“One thing has changed with the start of the Yamal plant last December. Due to the winter maritime constraint, the number of vessels that will be received by those terminals should be higher than last year and most of this volume should be transshipped or reloaded to be rerouted towards other markets.”
“So reasonably we foresee for 2018 that the number of LNG ships calling at Dunkirk should double,” he said.
In line with the expected increase in reloaded volumes, Dunkerque LNG plans to boost the reloading rate at the terminal’s jetty to 8,800 cbm per hour thereby reducing the vessels’ layover time from 48 hours to 24 hours.
“Indeed, LNG pumps into the tanks are going to be changed and the BOG (boil-off gas) compression capacity will be boosted,” he said.
“Those main equipment are on site or well on their way and works on site are expected to be achieved before next winter this year,” Liaud added.
LNG bunkering boost
Many European ports are pushing forward to speed up the transition from fuel oil to LNG as a fuel for the shipping sector.
LNG as fuel for ocean-going vessels has been constantly growing in the last couple of years boosted by the IMO’s decision to implement a global sulfur cap and as shipowners are looking to reduce their carbon footprint.
French shipping line CMA CGM announced in November last year it decided to equip nine of its newbuild 22,000 TEU containerships with engines running on LNG. This announcement is a big boost for the LNG bunkering market.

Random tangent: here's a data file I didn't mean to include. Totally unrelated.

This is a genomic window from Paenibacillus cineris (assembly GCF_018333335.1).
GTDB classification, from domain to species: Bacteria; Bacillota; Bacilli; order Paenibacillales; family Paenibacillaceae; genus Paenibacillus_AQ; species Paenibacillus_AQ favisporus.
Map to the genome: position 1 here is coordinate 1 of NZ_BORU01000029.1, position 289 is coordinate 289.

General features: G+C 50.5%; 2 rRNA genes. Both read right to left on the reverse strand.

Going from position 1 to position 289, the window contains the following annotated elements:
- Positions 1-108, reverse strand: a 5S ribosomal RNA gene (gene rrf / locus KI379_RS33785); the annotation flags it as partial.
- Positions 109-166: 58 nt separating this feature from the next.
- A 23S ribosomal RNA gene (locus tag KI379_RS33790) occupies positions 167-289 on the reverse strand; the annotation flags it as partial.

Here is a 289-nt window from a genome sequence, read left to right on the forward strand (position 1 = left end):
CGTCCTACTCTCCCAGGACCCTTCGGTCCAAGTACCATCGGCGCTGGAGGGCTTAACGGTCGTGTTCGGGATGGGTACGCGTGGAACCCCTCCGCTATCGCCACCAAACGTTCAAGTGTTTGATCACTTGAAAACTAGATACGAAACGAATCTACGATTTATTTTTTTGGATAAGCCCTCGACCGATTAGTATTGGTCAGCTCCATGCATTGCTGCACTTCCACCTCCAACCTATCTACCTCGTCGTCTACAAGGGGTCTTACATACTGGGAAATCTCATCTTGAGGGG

As the LNG bunkering market continues to grow, Dunkerque LNG started building a truck loading station and is planning to adapt its current jetty to be able to bunker vessels with the chilled fuel.
“Clearly the announcement of CMA CGM marks a turning point for the development of LNG as a marine fuel. No matter from what angle we are looking at: type of ship, size of the ship (400 m), number of ships ordered, the volume of each tank, volume of LNG to be consumed per year, etc.,” Liaud said.
“Another news was also important last year with the choice made by Brittany Ferries to order a new ferry that will run on LNG. After a first attempt 5 years ago, this pioneer company has finally succeeded in moving forward with a new LNG supply scheme using ISO-containers. It will be the first cross-channel ferry of this kind and there is no doubt that in a near future other operating companies in the same area will switch to LNG as well,” he said.
France’s Total has signed deals with both CMA CGM and Brittany Ferries to supply the chilled fuel for their vessels.
“The construction of our LNG truck loading station is part of this innovative supply chain set up by Total” and is expected to be completed by the end of this year, according to Liaud.
This would allow the terminal to load up more than 3,000 trucks per year with LNG.
New LNG jetty
Regarding the plans for adapting the terminal’s current jetty to be able to bunker vessels, Liaud said that “all studies have been completed.”
This would allow LNG bunkering vessels to be loaded with LNG at the jetty and then supply vessels running on LNG once they arrive in the port of Dunkirk.
Taking into account the anticipated increase in the number of ships using LNG “we are now studying with the Port of Dunkirk the implementation of a new jetty dedicated to this activity allowing us to perform additional operations in the future,” he said.
By Mirza Duran